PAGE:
Apps aren't like fire and forget missiles. There is no such thing as a finished product. Users expect constant updates, and they will flock to competing apps if they sense a project is dead. Whether you are adding features or fixing bugs, regular updates are important. Maintaining high ratings from current users keeps ad revenue up and attracts additional users.

If you make significant changes, be sure to display the recent changes listing in a prominent location on the market page. Another short, sectioned list of major changes should also show up on the first launch after updating.  Added features may go unnoticed if they are not highly visible. You don't want users downloading other apps because they don't know your app has more than one feature.

Promotion is a big part of success in app development.

“Most new developers tend to think they should only concentrate their efforts on making a good app, and let the App Store take care of the sales,” says Renan Lobo, an iPhone developer for Arphix Games, publisher of Mini Wars and Star Wings. “They could not be more wrong. In fact, a commitment to an integrated marketing plan is not only helpful, but crucial to increase your visibility in the marketplace.”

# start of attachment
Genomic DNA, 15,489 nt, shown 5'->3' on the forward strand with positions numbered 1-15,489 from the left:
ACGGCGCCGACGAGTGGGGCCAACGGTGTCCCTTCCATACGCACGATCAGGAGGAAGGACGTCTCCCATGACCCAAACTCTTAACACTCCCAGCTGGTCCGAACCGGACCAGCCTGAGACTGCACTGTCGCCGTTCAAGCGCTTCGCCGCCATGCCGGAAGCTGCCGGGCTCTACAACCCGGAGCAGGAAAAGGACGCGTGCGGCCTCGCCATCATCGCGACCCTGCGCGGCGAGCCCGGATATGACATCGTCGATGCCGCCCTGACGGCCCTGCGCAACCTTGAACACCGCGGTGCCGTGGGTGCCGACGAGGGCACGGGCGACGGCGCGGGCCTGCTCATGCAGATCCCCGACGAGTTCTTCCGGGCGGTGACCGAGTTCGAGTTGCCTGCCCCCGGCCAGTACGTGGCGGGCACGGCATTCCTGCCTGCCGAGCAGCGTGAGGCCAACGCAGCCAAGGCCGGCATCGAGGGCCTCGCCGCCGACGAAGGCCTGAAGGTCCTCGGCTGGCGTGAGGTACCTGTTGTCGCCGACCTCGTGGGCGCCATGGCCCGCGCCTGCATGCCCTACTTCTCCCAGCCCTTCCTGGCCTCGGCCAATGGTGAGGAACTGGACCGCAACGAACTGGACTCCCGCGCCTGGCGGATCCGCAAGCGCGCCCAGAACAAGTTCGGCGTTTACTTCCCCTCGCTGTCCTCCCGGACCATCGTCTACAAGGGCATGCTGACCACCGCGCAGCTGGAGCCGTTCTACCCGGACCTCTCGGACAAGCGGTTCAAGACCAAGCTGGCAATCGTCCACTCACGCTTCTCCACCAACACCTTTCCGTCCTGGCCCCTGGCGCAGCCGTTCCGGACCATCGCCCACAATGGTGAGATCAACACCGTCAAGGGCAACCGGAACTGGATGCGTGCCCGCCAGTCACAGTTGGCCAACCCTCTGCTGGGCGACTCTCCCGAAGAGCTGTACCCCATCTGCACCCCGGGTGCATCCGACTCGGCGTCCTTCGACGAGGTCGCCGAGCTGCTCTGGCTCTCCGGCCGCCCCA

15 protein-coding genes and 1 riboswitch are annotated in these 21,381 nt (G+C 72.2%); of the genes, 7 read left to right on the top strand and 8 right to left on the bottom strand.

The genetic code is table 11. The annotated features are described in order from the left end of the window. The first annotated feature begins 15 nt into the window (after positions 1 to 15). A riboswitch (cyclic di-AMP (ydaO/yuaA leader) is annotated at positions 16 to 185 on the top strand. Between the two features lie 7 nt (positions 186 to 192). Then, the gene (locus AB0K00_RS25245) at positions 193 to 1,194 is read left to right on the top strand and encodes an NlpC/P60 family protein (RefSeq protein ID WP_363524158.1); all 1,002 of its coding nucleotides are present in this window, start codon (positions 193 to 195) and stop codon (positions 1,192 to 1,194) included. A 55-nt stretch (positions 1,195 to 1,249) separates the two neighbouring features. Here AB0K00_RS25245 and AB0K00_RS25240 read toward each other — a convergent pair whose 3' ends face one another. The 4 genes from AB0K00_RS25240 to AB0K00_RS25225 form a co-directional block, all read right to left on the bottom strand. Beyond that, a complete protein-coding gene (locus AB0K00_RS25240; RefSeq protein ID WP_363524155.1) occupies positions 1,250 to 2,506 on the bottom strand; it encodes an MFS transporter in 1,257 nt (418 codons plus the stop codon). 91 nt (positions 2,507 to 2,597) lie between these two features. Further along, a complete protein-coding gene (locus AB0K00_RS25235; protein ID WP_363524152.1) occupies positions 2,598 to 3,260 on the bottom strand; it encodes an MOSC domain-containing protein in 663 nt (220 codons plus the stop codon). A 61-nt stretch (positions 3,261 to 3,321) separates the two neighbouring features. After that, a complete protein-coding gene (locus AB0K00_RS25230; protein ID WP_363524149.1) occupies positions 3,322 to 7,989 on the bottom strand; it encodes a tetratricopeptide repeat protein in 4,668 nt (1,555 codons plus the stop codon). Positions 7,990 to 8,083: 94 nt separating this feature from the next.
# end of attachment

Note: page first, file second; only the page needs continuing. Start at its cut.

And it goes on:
“Launch with a big bang. If you are going to put any effort and money into marketing and advertising, focus that for day one,” agrees Yar. High rankings early on can get a lot of attention from outside sources like technology news sites. New apps are practically buried under a mountain of more established apps in the market. If potential users aren’t searching specifically for your new app, they are unlikely to stumble across it without outside help.

Traditional learning can be helpful.

“Take a few classes in developing for iPhone, Android, and Blackberry if that's what you're getting into. It will make life a lot easier,” suggests Kavi Turnbull, cofounder of AppCanny. Self-taught learning can leave holes in your knowledge without a structured approach; you won’t know what you don’t know. Classes can help prevent knowledge gaps, as well as create friends and business contacts in the field.

Purchasing development books is another option. Typically the same material is covered, but the cost is significantly less. The Internet is a good reference source, but nothing beats having the book you originally learned the material from. A mentor can also help an app developer get started. Their experience can help with coding, development of new ideas, or career advice.